11. 11.

    Kampichler, C., van Turnhout, C. A., Devictor, V. & van der Jeugd, H. P. Large-scale changes in community composition: determining land-use and climate change signals. PLoS ONE 7, e35272. (2012).

    ADS  CAS  Article  PubMed  PubMed Central  Google Scholar 

  12. 12.

    Parmesan, C. & Yohe, G. A globally coherent fingerprint of climate change impacts across natural systems. Nature 421, 37–42. (2003).

    ADS  CAS  Article  Google Scholar 

  13. 13.

    Jetz, W., Wilcove, D. S. & Dobson, A. P. Projected impacts of climate and land-use change on the global diversity of birds. PLoS Biol. 5, e157. (2007).

    CAS  Article  PubMed  PubMed Central  Google Scholar 

  14. 14.

    Root, T. L. et al. Fingerprints of global warming on wild animals and plants. Nature 421, 57–60. (2003).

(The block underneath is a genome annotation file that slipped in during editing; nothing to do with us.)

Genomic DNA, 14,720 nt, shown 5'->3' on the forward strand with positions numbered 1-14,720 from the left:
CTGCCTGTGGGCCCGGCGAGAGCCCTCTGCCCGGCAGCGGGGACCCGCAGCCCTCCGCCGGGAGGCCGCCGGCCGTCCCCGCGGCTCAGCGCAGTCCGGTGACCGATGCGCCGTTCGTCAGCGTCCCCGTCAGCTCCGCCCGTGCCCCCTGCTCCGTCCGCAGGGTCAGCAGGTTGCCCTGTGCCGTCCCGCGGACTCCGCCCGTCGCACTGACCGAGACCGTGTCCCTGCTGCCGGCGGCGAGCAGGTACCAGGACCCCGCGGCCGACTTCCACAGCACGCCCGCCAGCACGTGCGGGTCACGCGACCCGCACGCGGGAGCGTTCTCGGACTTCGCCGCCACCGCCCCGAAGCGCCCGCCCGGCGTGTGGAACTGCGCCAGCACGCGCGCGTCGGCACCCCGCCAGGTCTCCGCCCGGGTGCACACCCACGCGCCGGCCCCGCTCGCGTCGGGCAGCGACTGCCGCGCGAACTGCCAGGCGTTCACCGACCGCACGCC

ADS  CAS  Article  PubMed  Google Scholar 

  15. 15.

    Hockey, P. A. R., Sirami, C., Ridley, A. R., Midgley, G. F. & Babiker, H. A. Interrogating recent range changes in South African birds: confounding signals from land-use and climate change present a challenge for attribution. Divers. Distrib. 17, 254–261. (2011).

    Article  Google Scholar 

  16. 16.

    Loiselle, B. A. & Blake, J. G. Population variation in a tropical bird community. Bioscience 42, 838–845. (1992).

    Article  Google Scholar 

  17. 17.

    Karr, J. R. & Freemark, K. E. Habitat selection and environmental gradients: dynamics in the “stable” tropics. Ecology 64, 1481–1494. (1983).

    Article  Google Scholar 

  18. 18.

    Secretariat of the Convention on Biological Diversity. Global Biodiversity Outlook 3. Vol. 9 94 (2010).

  19. 19.

    Renner, S. C. et al. Land-cover in the Northern Forest Complex of Myanmar: new insights for conservation. Oryx 41, 27–37. (2007).

    Article  Google Scholar